First Liberty Institute

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First Liberty
Formation 1997
Type Non-profit organization
Purpose litigation in cases where it believes there is a religious freedom issue
Headquarters 2001 West Plano Parkway, Suite 1600
Plano, Texas 75075
Kelly Shackelford
General Counsel
Hiram Sasser
Website https://firstliberty.org/

First Liberty Institute is a nonprofit legal organization based in Plano, Texas, near the Dallas-Fort Worth metro area.[1][2] Supporters describe the organization as focused on religious freedom and the First Amendment[3][4] and on providing assistance to individuals and organizations "in legal battles over religious freedom and first-amendment issues".[5] Opponents generally describe it as a Christian-right and/or Religious-right advocacy organization with a strong anti-LGBT agenda.[6][7][8]

First Liberty Institute is headed by Kelly Shackelford[9] who founded the organization in 1997 under the name Liberty Legal Institute.[10] The organization changed its name to Liberty Institute in 2009 and then, in 2016, to First Liberty Institute.[11]

Prominent cases[edit]

First Liberty Institute represented Dr. Eric Walsh in a lawsuit against the Georgia Department of Health (DPH) which had hired Dr. Walsh in 2014 as a district health director. Dr. Walsh, however, was also a lay minister at a Seventh-Day Adventist church, where he frequently gave sermons and religious speeches, and one week after his hiring, DPH officials reviewed Dr. Walsh's sermons and subsequently fired Dr. Walsh from his position.[12][13] In April of 2016, First Liberty filed a lawsuit claiming that Dr. Walsh had been terminated from his job due to his religious beliefs.[14] [15] In February of 2017, the state of Georgia agreed to settle the suit for $225,000. [16]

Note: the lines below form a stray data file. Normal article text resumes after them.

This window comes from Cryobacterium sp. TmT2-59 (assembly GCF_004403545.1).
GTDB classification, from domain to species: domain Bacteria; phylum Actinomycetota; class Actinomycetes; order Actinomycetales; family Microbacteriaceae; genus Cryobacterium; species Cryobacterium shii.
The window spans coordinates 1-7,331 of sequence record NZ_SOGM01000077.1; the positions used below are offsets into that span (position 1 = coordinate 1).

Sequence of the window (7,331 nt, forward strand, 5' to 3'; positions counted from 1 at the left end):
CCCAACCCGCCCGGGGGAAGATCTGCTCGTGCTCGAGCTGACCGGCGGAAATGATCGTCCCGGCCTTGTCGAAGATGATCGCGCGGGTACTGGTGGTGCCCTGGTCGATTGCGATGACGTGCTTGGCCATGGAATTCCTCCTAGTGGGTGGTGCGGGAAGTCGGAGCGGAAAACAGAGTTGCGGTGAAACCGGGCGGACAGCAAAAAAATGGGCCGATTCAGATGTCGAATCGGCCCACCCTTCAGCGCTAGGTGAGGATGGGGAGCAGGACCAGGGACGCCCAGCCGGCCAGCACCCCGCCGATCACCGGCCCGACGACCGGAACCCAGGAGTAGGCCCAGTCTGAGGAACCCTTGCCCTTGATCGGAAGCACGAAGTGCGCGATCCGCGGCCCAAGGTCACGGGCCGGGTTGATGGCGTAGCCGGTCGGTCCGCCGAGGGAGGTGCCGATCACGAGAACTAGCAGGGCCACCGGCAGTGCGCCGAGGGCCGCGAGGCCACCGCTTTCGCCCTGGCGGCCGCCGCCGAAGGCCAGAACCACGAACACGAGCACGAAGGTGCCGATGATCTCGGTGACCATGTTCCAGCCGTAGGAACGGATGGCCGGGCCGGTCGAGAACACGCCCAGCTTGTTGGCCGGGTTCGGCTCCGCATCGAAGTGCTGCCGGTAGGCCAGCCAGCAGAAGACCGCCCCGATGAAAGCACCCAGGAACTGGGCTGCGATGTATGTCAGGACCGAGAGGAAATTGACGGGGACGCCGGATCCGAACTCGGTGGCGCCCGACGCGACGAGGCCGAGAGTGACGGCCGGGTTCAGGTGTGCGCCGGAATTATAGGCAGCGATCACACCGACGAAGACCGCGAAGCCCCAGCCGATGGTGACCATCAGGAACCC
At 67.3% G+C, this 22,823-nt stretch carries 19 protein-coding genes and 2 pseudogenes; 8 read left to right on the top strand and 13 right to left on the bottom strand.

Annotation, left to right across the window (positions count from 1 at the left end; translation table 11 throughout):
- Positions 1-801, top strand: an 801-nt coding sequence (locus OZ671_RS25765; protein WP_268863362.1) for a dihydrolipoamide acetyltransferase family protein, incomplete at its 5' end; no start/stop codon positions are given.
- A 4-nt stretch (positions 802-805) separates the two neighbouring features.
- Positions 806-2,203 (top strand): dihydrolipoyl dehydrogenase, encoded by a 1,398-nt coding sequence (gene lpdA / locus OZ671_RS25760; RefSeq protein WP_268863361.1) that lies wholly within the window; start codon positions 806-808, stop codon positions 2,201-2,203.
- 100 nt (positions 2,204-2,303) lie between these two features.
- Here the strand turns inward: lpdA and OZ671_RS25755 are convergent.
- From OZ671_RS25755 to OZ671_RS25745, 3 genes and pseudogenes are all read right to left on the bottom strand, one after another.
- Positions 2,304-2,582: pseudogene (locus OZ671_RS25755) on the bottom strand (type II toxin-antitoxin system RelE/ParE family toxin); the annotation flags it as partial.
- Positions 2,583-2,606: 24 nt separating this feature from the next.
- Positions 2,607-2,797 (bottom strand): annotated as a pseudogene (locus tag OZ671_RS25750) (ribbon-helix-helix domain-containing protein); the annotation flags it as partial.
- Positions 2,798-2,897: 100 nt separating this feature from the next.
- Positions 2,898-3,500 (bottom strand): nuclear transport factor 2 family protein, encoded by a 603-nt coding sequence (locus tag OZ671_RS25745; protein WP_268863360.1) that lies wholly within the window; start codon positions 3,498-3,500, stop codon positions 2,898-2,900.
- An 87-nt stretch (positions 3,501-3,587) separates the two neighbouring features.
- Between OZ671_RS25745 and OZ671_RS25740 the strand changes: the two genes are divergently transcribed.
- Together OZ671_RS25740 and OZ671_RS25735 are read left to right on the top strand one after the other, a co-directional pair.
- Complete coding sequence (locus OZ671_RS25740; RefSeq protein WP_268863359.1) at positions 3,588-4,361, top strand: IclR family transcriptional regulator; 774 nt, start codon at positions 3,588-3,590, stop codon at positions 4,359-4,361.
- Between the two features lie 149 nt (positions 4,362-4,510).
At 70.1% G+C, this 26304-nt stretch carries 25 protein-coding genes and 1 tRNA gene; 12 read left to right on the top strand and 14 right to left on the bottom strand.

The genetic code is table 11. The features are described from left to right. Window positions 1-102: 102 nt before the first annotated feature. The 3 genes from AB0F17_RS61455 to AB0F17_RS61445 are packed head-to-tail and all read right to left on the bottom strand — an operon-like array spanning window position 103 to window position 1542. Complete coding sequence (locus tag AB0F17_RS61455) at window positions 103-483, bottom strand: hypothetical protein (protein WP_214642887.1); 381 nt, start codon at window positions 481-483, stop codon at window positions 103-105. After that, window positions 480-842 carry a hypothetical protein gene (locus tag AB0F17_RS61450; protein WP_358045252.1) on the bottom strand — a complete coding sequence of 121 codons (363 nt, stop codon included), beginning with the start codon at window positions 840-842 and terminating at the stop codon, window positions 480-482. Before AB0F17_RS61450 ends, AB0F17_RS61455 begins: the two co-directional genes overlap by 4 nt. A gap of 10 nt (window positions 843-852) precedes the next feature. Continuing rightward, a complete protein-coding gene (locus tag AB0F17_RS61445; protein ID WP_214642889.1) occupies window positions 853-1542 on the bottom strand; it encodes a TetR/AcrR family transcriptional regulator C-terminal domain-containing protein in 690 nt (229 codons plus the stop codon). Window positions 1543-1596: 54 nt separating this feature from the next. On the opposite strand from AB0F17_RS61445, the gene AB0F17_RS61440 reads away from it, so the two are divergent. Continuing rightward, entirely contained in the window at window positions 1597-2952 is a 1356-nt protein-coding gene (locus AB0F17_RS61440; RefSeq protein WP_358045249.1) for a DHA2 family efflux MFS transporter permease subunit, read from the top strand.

Among First Liberty Institute's most prominent cases are the "Candy Cane Case"; the veterans memorial cross cases, in which several veterans memorials in the shape of a cross have been challenged by the Freedom From Religion Foundation and the ACLU; legal actions taken to stop a report on an investigation into Sarah Palin being published; and numerous legal cases filed in Texas courts concerning First Amendment and religious freedom issues.[17][18] The veterans memorial cross cases, including the Bladensburg WWI Veterans Memorial, have been challenged by the Freedom From Religion Foundation, the ACLU, and the American Humanist Association.[19]